Critically Evaluate the Role of Regression in Clinical Hypnotherapy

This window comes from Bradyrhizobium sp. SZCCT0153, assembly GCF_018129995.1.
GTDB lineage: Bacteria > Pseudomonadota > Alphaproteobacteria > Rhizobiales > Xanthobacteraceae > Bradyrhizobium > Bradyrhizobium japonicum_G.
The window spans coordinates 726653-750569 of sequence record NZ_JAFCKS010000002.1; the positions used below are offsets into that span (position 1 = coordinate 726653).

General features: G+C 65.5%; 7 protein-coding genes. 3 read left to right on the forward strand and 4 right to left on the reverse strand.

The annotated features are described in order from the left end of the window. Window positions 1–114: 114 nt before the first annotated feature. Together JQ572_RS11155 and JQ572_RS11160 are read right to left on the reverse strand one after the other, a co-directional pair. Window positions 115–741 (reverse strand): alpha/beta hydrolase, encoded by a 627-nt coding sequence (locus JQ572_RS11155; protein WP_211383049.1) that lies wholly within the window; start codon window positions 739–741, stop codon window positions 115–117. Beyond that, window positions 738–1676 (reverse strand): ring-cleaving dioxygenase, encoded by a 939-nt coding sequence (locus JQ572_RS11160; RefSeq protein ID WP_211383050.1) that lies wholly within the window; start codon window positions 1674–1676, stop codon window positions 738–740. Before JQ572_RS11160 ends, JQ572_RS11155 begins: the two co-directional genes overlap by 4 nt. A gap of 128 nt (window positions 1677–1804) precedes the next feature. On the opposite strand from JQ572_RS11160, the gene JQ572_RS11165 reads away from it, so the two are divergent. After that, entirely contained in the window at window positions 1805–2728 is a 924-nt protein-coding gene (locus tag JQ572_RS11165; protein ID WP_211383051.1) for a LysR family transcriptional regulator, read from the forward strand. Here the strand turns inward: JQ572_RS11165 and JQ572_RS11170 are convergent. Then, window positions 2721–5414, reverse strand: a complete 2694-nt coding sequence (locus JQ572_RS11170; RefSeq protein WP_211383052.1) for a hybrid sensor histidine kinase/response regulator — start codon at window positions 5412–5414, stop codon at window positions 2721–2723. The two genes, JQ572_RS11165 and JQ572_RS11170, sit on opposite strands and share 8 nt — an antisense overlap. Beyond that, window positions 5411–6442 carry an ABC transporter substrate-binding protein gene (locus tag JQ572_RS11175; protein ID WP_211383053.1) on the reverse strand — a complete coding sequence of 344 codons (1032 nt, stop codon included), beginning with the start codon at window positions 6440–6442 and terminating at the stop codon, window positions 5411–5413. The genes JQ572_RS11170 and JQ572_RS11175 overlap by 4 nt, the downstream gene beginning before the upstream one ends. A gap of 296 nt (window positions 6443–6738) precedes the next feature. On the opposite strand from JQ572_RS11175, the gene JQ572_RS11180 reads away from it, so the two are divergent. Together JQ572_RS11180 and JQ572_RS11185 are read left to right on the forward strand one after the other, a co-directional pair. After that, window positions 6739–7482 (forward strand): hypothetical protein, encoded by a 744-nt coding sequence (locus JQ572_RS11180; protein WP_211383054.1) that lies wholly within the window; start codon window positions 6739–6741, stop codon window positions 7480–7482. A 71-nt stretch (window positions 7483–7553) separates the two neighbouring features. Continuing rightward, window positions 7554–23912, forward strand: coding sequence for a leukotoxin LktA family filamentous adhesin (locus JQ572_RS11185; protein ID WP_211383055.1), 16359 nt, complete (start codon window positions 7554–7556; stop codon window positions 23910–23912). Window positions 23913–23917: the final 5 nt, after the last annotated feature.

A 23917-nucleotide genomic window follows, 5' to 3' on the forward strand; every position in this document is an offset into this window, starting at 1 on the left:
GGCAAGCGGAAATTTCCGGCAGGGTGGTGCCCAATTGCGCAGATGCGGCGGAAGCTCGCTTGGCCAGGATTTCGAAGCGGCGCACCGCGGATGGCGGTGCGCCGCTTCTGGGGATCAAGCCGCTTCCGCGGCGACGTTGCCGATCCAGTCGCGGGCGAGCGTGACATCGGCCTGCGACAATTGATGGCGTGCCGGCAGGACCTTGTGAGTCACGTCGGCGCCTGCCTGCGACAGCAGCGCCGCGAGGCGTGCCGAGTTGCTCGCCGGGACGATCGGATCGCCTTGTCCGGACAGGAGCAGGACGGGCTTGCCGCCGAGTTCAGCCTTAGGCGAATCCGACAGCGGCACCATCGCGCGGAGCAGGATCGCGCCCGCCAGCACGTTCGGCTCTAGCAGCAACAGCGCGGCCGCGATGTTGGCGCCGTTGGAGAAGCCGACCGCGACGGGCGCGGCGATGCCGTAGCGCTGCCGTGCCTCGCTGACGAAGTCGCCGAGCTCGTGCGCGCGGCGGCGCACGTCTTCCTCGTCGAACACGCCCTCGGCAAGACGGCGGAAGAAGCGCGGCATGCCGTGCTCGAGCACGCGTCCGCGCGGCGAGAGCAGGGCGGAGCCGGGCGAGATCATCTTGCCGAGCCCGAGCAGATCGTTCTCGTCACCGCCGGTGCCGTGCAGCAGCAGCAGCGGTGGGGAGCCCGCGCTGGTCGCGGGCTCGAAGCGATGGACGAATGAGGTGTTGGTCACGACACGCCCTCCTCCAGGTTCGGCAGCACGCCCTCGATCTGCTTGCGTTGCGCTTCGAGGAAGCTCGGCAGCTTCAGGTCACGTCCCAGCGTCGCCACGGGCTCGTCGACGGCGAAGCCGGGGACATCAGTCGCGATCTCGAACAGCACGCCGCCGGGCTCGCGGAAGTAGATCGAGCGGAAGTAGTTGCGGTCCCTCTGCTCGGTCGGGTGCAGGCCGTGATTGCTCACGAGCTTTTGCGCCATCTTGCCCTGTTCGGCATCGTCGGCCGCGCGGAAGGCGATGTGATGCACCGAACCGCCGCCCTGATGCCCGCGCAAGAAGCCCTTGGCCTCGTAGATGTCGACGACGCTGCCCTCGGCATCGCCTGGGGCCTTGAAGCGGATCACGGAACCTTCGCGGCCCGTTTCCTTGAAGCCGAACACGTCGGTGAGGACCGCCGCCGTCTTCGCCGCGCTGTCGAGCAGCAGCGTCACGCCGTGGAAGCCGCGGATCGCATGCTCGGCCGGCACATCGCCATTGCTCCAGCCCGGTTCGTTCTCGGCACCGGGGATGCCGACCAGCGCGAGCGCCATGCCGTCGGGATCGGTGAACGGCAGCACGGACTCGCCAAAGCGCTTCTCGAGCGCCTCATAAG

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Regression is used as a tool in clinical hypnotherapy to help a client retrieve a lost or unclear memory. There are four essential types of regression: direct regression, non-direct regression, esoteric regression and spontaneous regression (Dupe, 2009). Direct regression requires the therapist to direct the client to recall their memory of a specific event or events that underlie their current problem(s). The therapist may direct the client using an Ideo Motor Response (IMR) tailored to help minimise any dangers. Non-direct regression is where the client regresses to recall memories of events that they believe are significant. Esoteric regression, sometimes referred to as past life regression, is where a client regresses beyond the start of their current life to recall memories from previous existences; undertaking this type of regression can lead to clients recalling false memories. Spontaneous regression, as the term suggests, occurs when a client, of their own volition, recalls suppressed emotions/memories that are relevant to resolving their current problem. Direct, non-direct and spontaneous types of regression are the most appropriate in evaluating the role of regression in clinical hypnotherapy. The focus of this piece is to investigate the justification of the application of regression in hypnotherapy in the absence of extensive, credible scientific research. Over the past century hypnotherapy has been scientifically proven to be of benefit. Starting with Franz Anton Mesmer in the mid-eighteenth century, and through comprehensive scientific study, hypnotherapy is widely accepted and respected, by, amongst others, the BMA and BDA (BMJ, 1955). Regression is an important tool, which, whilst not as extensively clinically researched, is nonetheless a widely used application to facilitate client regression. Regression is of most benefit in retrieving a

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